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John Anthony Weir,1932 - 2002

Born and brought up in Glasgow, Tony Weir attended Glasgow High School. Following in the footsteps of his father (John Weir) he went on to study Geology at Glasgow University, before going on to take his PhD at Queen's University, Belfast under the supervision of Alwyn Williams.

On 4 January 1959, he joined the academic staff of the Geology Department at St Andrews University. His research focused on the sedimentology and structure of the Lower Palaeozoic successions of southern Scotland, in collaboration with Ken Walton, and contributed to the development of the imbricate thrust model for the Southern Uplands. In the Department he was a conscientious and loyal colleague who was always ready to help out in a crisis, and students over many years remember him with affection and respect. A number of postgraduate students were grateful for his writing up their work for publication after they had moved on to demanding jobs.

Though his parents retired to Tayport, Tony spent five days a week as resident of Dean's Court, the postgraduate residence in St. Andrews, where he became a much loved supporter of that community. He was an enthusiast for steam trains (he had an encyclopaedic knowledge of railways), paddle steamers and Clyde shipping in particular. He was keen on classical music and it was not unknown for him to burst into song at informal gatherings.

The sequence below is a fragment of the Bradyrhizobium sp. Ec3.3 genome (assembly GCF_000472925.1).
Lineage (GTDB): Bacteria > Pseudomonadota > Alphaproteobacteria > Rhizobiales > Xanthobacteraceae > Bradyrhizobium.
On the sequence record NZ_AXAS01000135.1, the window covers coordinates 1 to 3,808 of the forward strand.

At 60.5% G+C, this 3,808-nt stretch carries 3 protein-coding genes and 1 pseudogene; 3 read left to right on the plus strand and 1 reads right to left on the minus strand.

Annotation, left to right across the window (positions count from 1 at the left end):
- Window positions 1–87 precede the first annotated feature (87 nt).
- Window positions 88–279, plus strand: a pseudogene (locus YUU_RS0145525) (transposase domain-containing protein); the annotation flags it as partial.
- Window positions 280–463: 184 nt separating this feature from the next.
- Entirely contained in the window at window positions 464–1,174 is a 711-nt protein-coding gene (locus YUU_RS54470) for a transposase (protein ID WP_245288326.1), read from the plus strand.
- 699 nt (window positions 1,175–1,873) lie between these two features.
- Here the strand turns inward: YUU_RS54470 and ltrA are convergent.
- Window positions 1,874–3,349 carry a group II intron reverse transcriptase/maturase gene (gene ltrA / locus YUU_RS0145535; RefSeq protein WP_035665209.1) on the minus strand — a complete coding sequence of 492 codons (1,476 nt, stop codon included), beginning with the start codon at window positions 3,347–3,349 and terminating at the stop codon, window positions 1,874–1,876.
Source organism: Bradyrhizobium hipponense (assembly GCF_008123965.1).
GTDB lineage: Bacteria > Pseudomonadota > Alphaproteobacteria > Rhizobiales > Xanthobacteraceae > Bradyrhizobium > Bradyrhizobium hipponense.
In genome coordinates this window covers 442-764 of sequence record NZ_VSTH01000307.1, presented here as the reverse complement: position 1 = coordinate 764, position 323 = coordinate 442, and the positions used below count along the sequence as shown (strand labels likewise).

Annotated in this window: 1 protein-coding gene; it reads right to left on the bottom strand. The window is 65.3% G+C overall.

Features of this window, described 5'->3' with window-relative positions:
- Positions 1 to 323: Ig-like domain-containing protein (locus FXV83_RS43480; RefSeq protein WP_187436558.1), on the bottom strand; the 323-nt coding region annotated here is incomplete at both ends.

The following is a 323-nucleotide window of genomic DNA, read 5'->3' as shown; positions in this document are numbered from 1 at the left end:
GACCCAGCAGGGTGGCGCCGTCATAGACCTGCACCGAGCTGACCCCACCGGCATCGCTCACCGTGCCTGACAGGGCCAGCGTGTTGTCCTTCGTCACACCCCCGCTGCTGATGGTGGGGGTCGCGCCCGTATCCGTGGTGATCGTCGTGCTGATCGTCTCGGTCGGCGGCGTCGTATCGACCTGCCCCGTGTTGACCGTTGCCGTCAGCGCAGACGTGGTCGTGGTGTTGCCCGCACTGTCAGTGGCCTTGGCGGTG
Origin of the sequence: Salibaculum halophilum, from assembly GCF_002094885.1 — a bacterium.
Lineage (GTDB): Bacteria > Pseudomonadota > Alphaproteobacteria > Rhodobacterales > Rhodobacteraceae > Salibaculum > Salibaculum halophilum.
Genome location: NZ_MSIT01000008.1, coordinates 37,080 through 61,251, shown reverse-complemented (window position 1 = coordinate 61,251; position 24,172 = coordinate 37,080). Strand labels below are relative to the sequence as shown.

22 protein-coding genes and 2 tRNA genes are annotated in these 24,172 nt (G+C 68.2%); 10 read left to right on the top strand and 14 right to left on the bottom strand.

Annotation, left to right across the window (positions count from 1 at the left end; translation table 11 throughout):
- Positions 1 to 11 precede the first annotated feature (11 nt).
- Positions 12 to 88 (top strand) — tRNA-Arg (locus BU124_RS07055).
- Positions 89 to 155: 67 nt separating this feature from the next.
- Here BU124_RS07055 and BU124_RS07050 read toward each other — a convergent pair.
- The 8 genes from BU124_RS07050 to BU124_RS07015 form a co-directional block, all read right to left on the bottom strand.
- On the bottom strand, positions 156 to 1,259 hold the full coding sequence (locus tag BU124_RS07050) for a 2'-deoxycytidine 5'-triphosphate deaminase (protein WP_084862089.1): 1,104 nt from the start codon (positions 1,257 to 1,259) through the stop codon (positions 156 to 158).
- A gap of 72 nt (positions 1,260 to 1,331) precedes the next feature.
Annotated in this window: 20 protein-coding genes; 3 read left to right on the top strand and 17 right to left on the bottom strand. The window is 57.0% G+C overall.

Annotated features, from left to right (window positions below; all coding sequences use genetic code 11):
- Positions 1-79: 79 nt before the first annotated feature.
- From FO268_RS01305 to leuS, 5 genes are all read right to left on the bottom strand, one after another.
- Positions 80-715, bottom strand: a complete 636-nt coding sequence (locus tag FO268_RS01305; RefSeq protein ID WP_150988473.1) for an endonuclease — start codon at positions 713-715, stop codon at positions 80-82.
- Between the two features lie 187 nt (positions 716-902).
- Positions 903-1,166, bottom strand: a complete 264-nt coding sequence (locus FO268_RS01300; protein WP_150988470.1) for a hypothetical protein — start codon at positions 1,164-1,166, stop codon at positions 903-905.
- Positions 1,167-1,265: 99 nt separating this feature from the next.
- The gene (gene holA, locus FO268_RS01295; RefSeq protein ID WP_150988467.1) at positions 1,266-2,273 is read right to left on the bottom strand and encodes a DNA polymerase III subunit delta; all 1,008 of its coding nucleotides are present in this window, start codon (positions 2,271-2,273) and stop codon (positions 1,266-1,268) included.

His health deteriorated soon after his retiral in 1997 and his last few months were spent in hospital. His position in St. Andrews was well expressed by a hospital nurse who said that Tony received more visitors than any other patient on the ward. This was borne out by the large number of colleagues, former students and friends who attended his funeral. He remained single all his life.

Perhaps the most lasting legacy of Tony Weir is the impact his teaching made on students, which is best summed up by two eulogies sent in by former students. One read: "Tony had a great love of life and was one of those larger than life characters who enriched life for the rest of us. His enthusiasm and idiosyncrasies greatly enlivened the study of palaeontology for undergraduates"

The other read: "When I teach fossils to my class, I try to show the same enthusiasm Tony showed when teaching us. A part of him lives on when I teach graptolites. My pronunciation of "Didymograptus murchisoni" is pure Tony Weir Glaswegian and works the same magic with my students as it worked with me. He now has academic grandchildren who use his pronunciation for fossil names despite their Yorkshire accents."

Richard Batchelor